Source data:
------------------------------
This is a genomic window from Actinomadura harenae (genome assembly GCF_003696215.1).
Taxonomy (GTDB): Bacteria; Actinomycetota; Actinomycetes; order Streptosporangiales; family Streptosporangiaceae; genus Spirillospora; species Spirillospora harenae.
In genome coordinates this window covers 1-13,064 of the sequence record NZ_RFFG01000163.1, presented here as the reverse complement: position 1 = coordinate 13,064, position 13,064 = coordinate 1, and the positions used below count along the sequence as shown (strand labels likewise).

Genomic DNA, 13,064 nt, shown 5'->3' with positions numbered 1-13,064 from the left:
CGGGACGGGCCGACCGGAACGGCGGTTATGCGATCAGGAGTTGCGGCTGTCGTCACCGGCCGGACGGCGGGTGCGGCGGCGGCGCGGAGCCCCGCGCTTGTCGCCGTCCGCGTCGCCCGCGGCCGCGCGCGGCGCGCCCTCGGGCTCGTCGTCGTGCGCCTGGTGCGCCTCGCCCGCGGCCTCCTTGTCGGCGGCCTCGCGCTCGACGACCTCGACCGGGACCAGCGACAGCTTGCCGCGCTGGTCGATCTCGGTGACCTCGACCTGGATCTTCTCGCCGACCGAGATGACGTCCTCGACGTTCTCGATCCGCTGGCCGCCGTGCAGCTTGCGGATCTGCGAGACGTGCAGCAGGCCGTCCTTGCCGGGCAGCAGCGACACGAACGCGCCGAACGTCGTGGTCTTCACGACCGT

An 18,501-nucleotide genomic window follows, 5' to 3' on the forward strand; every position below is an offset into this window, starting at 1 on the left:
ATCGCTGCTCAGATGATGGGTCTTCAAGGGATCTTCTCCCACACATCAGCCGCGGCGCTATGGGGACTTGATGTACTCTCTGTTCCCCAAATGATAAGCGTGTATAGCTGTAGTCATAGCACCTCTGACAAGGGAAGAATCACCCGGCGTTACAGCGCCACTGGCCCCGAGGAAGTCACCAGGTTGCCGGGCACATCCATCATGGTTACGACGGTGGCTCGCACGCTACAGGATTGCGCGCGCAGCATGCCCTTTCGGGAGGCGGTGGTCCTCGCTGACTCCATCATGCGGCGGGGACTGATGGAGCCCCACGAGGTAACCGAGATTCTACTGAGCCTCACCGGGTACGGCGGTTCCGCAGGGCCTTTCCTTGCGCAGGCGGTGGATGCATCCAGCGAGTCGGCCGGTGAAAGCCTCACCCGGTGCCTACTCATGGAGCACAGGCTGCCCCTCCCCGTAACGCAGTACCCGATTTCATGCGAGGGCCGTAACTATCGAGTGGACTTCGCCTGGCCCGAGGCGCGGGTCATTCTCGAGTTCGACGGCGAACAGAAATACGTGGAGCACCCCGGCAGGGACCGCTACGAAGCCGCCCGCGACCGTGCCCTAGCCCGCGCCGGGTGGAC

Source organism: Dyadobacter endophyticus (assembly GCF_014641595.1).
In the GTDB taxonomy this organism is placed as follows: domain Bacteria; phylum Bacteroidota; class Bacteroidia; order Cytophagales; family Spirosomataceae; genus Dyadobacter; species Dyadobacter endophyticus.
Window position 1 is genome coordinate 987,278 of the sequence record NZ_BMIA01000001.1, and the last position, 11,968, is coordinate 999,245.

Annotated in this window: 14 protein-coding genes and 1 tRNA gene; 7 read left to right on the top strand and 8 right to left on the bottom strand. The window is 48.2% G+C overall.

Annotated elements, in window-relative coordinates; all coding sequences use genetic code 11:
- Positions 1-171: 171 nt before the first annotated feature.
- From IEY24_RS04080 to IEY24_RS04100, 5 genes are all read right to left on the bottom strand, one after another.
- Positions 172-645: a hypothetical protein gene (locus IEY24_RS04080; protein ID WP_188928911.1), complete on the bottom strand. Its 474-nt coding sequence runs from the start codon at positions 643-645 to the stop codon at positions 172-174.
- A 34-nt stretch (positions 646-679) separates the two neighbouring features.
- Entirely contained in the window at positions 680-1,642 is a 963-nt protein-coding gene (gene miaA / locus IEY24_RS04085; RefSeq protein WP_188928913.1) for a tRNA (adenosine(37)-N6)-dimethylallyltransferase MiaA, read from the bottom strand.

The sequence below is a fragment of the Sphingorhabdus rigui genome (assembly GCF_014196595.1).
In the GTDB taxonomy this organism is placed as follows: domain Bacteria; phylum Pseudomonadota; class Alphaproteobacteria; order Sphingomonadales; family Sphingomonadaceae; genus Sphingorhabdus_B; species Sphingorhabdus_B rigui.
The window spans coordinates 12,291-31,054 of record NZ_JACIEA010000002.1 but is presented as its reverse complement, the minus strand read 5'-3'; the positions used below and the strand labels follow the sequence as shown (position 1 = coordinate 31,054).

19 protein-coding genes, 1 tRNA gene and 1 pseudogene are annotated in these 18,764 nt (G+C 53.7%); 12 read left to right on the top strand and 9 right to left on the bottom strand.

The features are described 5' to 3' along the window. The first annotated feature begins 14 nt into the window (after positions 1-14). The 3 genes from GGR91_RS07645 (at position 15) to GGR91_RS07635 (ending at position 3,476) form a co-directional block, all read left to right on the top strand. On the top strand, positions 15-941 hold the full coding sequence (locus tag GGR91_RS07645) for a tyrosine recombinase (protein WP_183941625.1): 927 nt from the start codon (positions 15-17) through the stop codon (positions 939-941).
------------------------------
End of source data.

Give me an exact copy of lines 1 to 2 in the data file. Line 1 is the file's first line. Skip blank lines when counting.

This is a genomic window from Actinomadura harenae (genome assembly GCF_003696215.1).
Taxonomy (GTDB): Bacteria; Actinomycetota; Actinomycetes; order Streptosporangiales; family Streptosporangiaceae; genus Spirillospora; species Spirillospora harenae.